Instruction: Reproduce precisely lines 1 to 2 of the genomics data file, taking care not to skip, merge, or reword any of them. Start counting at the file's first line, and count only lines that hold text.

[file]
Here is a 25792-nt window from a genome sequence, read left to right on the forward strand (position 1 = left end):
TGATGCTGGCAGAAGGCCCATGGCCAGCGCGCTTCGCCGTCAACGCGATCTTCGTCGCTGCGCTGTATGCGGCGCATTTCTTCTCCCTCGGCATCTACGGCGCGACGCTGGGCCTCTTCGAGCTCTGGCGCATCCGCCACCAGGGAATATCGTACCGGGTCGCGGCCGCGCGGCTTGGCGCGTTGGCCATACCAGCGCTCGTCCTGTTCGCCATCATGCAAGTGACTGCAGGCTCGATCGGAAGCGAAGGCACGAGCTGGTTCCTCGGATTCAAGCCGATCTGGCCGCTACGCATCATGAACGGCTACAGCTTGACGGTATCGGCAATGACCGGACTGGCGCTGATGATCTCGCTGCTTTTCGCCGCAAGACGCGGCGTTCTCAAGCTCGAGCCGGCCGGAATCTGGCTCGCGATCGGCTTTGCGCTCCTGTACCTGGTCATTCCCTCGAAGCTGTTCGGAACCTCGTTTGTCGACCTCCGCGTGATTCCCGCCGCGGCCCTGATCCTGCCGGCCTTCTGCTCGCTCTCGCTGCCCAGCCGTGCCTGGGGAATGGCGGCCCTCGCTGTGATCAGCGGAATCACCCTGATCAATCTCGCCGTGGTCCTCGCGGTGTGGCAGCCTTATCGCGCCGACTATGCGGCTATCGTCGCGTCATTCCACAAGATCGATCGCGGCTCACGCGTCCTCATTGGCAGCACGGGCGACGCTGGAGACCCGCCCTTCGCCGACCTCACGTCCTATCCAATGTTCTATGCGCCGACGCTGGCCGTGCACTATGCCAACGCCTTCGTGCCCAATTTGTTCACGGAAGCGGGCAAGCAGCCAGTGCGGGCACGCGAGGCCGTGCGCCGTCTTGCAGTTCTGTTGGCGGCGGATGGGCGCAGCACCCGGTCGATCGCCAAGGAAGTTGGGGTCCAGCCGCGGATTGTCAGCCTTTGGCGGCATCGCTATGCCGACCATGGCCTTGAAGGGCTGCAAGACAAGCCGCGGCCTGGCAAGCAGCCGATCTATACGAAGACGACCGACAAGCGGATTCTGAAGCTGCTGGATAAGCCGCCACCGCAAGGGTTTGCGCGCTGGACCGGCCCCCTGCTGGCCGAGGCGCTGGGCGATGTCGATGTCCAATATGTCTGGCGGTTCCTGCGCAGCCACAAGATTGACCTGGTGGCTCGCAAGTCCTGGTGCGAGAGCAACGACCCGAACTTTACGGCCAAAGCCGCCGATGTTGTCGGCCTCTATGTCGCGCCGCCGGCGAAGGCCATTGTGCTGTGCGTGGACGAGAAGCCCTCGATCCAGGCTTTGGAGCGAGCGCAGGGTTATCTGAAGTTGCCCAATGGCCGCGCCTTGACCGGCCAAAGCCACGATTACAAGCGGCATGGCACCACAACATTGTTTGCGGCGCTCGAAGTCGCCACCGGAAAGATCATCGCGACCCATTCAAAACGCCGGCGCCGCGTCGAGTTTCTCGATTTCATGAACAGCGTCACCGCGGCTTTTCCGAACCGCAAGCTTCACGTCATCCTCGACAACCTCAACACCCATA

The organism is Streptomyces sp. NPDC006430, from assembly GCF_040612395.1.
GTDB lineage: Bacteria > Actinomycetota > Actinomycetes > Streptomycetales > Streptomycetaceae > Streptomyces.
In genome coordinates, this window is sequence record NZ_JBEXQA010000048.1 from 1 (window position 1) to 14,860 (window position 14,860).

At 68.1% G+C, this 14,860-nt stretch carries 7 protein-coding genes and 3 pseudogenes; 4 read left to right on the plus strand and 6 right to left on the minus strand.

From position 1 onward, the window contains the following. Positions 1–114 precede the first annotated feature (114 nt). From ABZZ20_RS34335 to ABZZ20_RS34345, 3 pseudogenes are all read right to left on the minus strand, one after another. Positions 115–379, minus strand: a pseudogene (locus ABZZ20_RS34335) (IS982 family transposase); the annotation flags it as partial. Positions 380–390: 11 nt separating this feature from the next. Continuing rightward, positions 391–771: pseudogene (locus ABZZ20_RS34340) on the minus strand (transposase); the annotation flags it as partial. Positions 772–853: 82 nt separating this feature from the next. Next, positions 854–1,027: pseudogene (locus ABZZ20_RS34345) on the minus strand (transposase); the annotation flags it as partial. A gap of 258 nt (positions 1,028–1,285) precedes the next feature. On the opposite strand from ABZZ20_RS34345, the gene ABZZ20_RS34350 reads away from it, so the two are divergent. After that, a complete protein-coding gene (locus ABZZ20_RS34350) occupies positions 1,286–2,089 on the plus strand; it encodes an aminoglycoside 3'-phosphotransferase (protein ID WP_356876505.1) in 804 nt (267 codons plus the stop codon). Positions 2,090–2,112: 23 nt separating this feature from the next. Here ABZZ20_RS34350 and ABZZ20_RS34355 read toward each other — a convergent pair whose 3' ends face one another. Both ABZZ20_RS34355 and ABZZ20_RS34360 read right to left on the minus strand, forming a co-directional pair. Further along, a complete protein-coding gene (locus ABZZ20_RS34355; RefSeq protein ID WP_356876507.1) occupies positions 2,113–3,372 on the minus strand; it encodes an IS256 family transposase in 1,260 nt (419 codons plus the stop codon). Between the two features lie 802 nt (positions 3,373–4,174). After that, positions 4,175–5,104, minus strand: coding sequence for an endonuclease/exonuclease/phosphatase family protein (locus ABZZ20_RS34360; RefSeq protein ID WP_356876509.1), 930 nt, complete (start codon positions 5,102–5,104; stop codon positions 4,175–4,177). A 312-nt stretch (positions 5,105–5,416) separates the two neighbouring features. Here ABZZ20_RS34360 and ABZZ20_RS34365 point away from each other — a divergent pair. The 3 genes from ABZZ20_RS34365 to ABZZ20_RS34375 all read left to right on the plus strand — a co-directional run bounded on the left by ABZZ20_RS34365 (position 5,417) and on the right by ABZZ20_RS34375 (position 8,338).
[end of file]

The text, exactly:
Here is a 25792-nt window from a genome sequence, read left to right on the forward strand (position 1 = left end):
TGATGCTGGCAGAAGGCCCATGGCCAGCGCGCTTCGCCGTCAACGCGATCTTCGTCGCTGCGCTGTATGCGGCGCATTTCTTCTCCCTCGGCATCTACGGCGCGACGCTGGGCCTCTTCGAGCTCTGGCGCATCCGCCACCAGGGAATATCGTACCGGGTCGCGGCCGCGCGGCTTGGCGCGTTGGCCATACCAGCGCTCGTCCTGTTCGCCATCATGCAAGTGACTGCAGGCTCGATCGGAAGCGAAGGCACGAGCTGGTTCCTCGGATTCAAGCCGATCTGGCCGCTACGCATCATGAACGGCTACAGCTTGACGGTATCGGCAATGACCGGACTGGCGCTGATGATCTCGCTGCTTTTCGCCGCAAGACGCGGCGTTCTCAAGCTCGAGCCGGCCGGAATCTGGCTCGCGATCGGCTTTGCGCTCCTGTACCTGGTCATTCCCTCGAAGCTGTTCGGAACCTCGTTTGTCGACCTCCGCGTGATTCCCGCCGCGGCCCTGATCCTGCCGGCCTTCTGCTCGCTCTCGCTGCCCAGCCGTGCCTGGGGAATGGCGGCCCTCGCTGTGATCAGCGGAATCACCCTGATCAATCTCGCCGTGGTCCTCGCGGTGTGGCAGCCTTATCGCGCCGACTATGCGGCTATCGTCGCGTCATTCCACAAGATCGATCGCGGCTCACGCGTCCTCATTGGCAGCACGGGCGACGCTGGAGACCCGCCCTTCGCCGACCTCACGTCCTATCCAATGTTCTATGCGCCGACGCTGGCCGTGCACTATGCCAACGCCTTCGTGCCCAATTTGTTCACGGAAGCGGGCAAGCAGCCAGTGCGGGCACGCGAGGCCGTGCGCCGTCTTGCAGTTCTGTTGGCGGCGGATGGGCGCAGCACCCGGTCGATCGCCAAGGAAGTTGGGGTCCAGCCGCGGATTGTCAGCCTTTGGCGGCATCGCTATGCCGACCATGGCCTTGAAGGGCTGCAAGACAAGCCGCGGCCTGGCAAGCAGCCGATCTATACGAAGACGACCGACAAGCGGATTCTGAAGCTGCTGGATAAGCCGCCACCGCAAGGGTTTGCGCGCTGGACCGGCCCCCTGCTGGCCGAGGCGCTGGGCGATGTCGATGTCCAATATGTCTGGCGGTTCCTGCGCAGCCACAAGATTGACCTGGTGGCTCGCAAGTCCTGGTGCGAGAGCAACGACCCGAACTTTACGGCCAAAGCCGCCGATGTTGTCGGCCTCTATGTCGCGCCGCCGGCGAAGGCCATTGTGCTGTGCGTGGACGAGAAGCCCTCGATCCAGGCTTTGGAGCGAGCGCAGGGTTATCTGAAGTTGCCCAATGGCCGCGCCTTGACCGGCCAAAGCCACGATTACAAGCGGCATGGCACCACAACATTGTTTGCGGCGCTCGAAGTCGCCACCGGAAAGATCATCGCGACCCATTCAAAACGCCGGCGCCGCGTCGAGTTTCTCGATTTCATGAACAGCGTCACCGCGGCTTTTCCGAACCGCAAGCTTCACGTCATCCTCGACAACCTCAACACCCATA